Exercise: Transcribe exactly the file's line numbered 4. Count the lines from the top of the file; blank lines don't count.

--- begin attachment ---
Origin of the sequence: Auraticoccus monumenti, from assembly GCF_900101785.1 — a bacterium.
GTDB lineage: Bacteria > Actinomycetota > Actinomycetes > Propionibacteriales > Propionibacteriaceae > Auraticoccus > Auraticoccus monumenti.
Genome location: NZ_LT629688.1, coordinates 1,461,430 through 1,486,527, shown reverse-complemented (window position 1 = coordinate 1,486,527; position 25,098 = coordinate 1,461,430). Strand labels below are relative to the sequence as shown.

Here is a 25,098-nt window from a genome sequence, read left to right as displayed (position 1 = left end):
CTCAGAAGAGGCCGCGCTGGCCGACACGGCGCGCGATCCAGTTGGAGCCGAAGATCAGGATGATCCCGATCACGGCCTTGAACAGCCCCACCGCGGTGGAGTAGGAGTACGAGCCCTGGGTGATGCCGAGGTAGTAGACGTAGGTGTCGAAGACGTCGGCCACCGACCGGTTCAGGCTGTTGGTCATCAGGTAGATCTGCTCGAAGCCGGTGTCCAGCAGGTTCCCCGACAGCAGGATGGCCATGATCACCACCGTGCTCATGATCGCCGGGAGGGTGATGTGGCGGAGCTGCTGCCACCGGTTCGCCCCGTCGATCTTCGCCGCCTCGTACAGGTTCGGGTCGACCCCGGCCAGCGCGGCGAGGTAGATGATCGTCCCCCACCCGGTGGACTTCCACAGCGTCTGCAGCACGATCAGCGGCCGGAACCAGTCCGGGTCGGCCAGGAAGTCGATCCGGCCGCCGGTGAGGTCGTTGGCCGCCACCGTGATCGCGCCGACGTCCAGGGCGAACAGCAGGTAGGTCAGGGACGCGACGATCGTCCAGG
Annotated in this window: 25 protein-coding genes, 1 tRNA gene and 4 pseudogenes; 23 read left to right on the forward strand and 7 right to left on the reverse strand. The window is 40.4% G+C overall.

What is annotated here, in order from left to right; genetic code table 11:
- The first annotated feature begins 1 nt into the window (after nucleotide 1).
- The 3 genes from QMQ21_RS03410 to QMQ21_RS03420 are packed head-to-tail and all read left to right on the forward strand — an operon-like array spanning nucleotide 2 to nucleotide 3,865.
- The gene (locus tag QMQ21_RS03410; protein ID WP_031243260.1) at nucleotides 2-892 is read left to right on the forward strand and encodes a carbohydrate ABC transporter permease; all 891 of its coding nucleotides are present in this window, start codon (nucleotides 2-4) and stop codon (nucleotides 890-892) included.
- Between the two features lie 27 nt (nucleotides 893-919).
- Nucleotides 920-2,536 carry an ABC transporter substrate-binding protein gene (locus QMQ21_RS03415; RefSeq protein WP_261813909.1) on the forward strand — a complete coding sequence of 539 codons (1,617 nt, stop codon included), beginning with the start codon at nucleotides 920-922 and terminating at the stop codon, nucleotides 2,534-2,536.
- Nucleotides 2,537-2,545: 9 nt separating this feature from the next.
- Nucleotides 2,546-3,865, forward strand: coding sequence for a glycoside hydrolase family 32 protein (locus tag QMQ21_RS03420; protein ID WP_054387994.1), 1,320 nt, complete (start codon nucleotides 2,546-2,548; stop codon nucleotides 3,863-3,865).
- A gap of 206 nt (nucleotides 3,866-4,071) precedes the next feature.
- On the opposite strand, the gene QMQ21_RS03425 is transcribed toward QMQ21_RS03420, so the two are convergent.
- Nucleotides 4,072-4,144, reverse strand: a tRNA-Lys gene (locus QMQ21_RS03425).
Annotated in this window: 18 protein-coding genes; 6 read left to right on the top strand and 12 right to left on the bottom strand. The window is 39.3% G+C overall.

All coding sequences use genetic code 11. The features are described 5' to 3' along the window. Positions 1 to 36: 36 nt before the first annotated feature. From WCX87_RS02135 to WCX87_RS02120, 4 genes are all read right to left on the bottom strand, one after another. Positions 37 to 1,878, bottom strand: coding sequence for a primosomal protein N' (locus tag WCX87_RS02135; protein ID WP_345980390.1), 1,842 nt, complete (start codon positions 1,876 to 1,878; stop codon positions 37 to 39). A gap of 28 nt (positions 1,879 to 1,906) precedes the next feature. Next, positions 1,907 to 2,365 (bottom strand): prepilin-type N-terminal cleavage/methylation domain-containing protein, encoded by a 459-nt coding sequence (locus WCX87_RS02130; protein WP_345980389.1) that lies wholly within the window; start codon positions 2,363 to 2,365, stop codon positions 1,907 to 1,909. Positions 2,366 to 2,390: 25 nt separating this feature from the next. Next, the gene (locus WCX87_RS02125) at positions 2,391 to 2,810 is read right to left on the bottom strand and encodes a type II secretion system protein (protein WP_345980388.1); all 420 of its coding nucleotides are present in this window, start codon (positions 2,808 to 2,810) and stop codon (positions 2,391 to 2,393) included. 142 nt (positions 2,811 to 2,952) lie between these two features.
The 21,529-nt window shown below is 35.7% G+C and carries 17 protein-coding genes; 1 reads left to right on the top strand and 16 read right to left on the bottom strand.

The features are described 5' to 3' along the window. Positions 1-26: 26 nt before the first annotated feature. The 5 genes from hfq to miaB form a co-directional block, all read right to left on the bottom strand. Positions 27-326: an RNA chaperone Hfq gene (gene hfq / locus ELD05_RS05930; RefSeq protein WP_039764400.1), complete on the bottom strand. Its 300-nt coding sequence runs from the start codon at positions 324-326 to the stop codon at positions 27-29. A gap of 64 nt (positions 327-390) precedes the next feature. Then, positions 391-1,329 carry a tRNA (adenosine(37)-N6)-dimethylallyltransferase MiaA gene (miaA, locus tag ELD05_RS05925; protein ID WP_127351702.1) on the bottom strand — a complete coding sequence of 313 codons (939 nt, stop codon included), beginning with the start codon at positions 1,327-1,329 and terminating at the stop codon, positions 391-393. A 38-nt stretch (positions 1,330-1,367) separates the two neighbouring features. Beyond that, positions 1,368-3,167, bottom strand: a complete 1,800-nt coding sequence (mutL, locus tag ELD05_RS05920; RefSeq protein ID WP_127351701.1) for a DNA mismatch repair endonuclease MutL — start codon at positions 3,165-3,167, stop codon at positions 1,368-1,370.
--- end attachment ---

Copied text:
Here is a 25,098-nt window from a genome sequence, read left to right as displayed (position 1 = left end):